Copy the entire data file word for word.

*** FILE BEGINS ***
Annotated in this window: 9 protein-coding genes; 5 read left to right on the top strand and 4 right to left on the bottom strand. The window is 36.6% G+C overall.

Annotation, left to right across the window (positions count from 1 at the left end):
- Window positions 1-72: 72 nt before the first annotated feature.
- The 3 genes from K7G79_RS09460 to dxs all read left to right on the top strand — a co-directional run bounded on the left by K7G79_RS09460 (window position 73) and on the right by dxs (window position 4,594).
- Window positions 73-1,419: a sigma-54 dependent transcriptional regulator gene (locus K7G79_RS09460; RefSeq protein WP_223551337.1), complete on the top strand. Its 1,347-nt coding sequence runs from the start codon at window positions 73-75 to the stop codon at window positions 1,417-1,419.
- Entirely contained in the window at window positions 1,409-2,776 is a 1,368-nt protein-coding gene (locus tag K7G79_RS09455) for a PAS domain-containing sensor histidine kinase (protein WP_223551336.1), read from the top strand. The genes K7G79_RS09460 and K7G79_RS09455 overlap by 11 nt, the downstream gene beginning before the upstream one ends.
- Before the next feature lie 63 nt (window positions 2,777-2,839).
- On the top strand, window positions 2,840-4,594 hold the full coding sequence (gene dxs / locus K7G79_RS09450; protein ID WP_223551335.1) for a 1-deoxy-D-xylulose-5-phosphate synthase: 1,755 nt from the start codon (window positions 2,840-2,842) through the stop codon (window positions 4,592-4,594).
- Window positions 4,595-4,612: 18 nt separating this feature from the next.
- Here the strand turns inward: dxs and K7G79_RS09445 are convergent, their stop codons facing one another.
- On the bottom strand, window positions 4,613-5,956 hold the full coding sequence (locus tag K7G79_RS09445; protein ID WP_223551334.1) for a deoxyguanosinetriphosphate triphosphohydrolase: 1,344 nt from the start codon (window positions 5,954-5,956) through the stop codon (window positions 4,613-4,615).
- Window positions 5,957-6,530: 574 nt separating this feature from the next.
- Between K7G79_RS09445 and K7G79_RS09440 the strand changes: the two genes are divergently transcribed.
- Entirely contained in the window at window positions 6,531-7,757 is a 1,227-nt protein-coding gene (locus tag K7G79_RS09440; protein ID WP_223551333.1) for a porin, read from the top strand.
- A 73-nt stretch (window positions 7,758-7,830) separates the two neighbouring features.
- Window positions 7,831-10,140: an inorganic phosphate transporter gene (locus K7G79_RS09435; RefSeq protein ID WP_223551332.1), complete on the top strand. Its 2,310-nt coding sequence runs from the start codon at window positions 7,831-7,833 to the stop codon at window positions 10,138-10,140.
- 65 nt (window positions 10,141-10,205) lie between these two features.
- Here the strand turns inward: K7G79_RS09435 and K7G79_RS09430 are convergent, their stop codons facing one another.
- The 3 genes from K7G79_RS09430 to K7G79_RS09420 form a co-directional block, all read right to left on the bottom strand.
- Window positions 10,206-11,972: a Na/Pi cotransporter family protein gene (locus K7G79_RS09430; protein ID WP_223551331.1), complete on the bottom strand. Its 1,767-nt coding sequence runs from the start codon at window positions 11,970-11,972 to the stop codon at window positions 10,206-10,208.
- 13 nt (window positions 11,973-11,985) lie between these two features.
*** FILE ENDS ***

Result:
Annotated in this window: 9 protein-coding genes; 5 read left to right on the top strand and 4 right to left on the bottom strand. The window is 36.6% G+C overall.

Annotation, left to right across the window (positions count from 1 at the left end):
- Window positions 1-72: 72 nt before the first annotated feature.
- The 3 genes from K7G79_RS09460 to dxs all read left to right on the top strand — a co-directional run bounded on the left by K7G79_RS09460 (window position 73) and on the right by dxs (window position 4,594).
- Window positions 73-1,419: a sigma-54 dependent transcriptional regulator gene (locus K7G79_RS09460; RefSeq protein WP_223551337.1), complete on the top strand. Its 1,347-nt coding sequence runs from the start codon at window positions 73-75 to the stop codon at window positions 1,417-1,419.
- Entirely contained in the window at window positions 1,409-2,776 is a 1,368-nt protein-coding gene (locus tag K7G79_RS09455) for a PAS domain-containing sensor histidine kinase (protein WP_223551336.1), read from the top strand. The genes K7G79_RS09460 and K7G79_RS09455 overlap by 11 nt, the downstream gene beginning before the upstream one ends.
- Before the next feature lie 63 nt (window positions 2,777-2,839).
- On the top strand, window positions 2,840-4,594 hold the full coding sequence (gene dxs / locus K7G79_RS09450; protein ID WP_223551335.1) for a 1-deoxy-D-xylulose-5-phosphate synthase: 1,755 nt from the start codon (window positions 2,840-2,842) through the stop codon (window positions 4,592-4,594).
- Window positions 4,595-4,612: 18 nt separating this feature from the next.
- Here the strand turns inward: dxs and K7G79_RS09445 are convergent, their stop codons facing one another.
- On the bottom strand, window positions 4,613-5,956 hold the full coding sequence (locus tag K7G79_RS09445; protein ID WP_223551334.1) for a deoxyguanosinetriphosphate triphosphohydrolase: 1,344 nt from the start codon (window positions 5,954-5,956) through the stop codon (window positions 4,613-4,615).
- Window positions 5,957-6,530: 574 nt separating this feature from the next.
- Between K7G79_RS09445 and K7G79_RS09440 the strand changes: the two genes are divergently transcribed.
- Entirely contained in the window at window positions 6,531-7,757 is a 1,227-nt protein-coding gene (locus tag K7G79_RS09440; protein ID WP_223551333.1) for a porin, read from the top strand.
- A 73-nt stretch (window positions 7,758-7,830) separates the two neighbouring features.
- Window positions 7,831-10,140: an inorganic phosphate transporter gene (locus K7G79_RS09435; RefSeq protein ID WP_223551332.1), complete on the top strand. Its 2,310-nt coding sequence runs from the start codon at window positions 7,831-7,833 to the stop codon at window positions 10,138-10,140.
- 65 nt (window positions 10,141-10,205) lie between these two features.
- Here the strand turns inward: K7G79_RS09435 and K7G79_RS09430 are convergent, their stop codons facing one another.
- The 3 genes from K7G79_RS09430 to K7G79_RS09420 form a co-directional block, all read right to left on the bottom strand.
- Window positions 10,206-11,972: a Na/Pi cotransporter family protein gene (locus K7G79_RS09430; protein ID WP_223551331.1), complete on the bottom strand. Its 1,767-nt coding sequence runs from the start codon at window positions 11,970-11,972 to the stop codon at window positions 10,206-10,208.
- 13 nt (window positions 11,973-11,985) lie between these two features.